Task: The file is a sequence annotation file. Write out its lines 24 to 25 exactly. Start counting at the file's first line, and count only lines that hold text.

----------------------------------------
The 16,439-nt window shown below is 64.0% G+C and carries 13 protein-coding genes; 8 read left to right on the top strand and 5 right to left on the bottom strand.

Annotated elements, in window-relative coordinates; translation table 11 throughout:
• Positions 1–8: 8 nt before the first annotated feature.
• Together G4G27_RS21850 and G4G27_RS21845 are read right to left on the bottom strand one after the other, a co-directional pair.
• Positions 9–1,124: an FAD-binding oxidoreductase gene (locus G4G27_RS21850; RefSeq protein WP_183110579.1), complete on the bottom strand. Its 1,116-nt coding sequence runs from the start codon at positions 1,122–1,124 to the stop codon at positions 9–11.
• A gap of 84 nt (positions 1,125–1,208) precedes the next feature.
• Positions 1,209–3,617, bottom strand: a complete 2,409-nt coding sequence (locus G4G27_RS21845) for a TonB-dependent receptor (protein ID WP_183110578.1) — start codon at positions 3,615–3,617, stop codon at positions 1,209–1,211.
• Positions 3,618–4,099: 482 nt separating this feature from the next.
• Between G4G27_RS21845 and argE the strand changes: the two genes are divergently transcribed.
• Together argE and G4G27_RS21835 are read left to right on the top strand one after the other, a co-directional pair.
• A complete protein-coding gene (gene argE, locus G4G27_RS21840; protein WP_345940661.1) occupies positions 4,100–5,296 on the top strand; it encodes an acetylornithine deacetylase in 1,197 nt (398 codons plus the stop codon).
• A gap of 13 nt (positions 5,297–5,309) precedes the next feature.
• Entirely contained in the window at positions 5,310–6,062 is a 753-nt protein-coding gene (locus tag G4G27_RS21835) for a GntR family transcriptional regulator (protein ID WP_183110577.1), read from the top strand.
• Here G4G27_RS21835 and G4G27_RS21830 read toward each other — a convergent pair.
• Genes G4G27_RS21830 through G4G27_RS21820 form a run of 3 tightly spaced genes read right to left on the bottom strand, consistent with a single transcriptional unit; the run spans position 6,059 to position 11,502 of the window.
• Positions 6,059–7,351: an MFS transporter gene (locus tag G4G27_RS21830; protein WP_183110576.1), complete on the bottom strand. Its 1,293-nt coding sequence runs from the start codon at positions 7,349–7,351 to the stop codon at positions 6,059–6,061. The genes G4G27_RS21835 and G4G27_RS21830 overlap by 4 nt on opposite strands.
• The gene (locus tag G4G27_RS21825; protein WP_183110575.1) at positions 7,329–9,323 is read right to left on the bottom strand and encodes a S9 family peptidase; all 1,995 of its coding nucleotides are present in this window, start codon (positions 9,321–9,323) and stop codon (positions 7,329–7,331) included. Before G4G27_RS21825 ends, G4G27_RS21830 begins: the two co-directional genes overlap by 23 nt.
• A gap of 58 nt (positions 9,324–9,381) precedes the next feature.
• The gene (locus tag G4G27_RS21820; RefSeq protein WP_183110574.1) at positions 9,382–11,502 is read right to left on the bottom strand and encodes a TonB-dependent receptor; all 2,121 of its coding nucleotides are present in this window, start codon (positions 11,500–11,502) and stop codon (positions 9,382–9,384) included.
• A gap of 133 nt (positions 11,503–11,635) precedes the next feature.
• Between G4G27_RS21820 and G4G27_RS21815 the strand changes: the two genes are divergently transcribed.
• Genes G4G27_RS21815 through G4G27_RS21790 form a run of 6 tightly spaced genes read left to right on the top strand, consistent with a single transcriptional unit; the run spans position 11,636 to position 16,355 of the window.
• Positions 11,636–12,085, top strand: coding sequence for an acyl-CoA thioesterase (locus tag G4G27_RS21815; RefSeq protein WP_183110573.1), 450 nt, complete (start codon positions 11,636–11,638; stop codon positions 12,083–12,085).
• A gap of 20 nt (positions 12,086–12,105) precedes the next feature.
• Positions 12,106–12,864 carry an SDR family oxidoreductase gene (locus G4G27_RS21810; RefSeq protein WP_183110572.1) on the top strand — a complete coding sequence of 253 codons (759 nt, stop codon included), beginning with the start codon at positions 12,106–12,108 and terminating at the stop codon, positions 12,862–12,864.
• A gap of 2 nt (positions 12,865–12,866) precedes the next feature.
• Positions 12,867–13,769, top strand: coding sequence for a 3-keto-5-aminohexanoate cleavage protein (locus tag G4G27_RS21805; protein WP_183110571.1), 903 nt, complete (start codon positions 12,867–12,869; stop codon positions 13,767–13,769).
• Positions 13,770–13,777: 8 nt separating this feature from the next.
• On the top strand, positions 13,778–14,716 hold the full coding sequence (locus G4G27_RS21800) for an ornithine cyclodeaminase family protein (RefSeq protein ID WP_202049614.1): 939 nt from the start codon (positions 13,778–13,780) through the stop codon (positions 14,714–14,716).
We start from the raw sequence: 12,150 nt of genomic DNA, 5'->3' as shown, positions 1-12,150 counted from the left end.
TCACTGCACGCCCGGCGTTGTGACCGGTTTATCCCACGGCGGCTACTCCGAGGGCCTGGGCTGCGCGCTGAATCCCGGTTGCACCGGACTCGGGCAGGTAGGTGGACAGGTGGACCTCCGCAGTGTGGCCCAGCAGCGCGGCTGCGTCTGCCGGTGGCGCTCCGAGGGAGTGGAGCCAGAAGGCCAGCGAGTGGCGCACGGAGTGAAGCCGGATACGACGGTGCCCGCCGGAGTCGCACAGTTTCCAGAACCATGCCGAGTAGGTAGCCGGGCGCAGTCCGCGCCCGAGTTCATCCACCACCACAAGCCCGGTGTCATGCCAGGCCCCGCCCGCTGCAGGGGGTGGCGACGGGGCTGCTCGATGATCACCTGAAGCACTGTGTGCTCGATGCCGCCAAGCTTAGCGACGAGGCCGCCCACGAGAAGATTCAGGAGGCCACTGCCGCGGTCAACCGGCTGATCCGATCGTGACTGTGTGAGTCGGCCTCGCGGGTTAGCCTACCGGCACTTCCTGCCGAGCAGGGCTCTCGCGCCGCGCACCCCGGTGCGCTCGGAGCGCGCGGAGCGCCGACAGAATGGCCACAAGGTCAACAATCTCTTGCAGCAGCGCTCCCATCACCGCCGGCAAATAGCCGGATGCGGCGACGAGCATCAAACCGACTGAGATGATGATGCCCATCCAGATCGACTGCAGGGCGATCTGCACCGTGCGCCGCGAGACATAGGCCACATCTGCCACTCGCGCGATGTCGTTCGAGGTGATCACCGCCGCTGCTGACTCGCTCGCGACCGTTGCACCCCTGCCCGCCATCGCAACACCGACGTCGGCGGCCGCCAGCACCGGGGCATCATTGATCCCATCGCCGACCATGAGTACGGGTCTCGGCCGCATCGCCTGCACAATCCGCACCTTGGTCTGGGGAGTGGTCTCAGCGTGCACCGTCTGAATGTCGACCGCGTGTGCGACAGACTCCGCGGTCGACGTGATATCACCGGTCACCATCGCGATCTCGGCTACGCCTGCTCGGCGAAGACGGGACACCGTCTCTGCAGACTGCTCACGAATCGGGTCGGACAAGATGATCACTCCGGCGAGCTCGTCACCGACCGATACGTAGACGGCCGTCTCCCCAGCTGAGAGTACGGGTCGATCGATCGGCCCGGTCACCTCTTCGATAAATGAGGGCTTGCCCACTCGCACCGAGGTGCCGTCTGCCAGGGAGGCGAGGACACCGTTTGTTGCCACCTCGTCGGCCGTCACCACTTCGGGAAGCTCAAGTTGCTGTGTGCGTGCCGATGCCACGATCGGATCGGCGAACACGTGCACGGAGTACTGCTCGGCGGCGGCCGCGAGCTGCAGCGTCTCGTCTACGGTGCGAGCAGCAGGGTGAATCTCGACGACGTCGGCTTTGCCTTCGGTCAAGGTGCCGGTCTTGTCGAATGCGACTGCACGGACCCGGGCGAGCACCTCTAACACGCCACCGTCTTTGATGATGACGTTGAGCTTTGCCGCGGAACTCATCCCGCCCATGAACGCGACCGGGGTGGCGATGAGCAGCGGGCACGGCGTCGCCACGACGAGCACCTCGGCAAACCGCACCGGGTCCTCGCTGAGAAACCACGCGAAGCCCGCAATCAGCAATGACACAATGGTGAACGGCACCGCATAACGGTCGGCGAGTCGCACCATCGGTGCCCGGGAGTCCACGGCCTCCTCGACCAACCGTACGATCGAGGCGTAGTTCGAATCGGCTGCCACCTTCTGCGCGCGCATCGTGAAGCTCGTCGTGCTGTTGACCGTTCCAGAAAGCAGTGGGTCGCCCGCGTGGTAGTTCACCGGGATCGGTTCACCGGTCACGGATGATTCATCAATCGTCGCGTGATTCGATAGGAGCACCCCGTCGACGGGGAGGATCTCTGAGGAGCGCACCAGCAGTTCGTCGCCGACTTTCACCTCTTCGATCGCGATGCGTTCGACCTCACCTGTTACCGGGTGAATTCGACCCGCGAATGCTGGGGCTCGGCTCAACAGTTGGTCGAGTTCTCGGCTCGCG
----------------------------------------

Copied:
• A gap of 20 nt (positions 12,086–12,105) precedes the next feature.
• Positions 12,106–12,864 carry an SDR family oxidoreductase gene (locus G4G27_RS21810; RefSeq protein WP_183110572.1) on the top strand — a complete coding sequence of 253 codons (759 nt, stop codon included), beginning with the start codon at positions 12,106–12,108 and terminating at the stop codon, positions 12,862–12,864.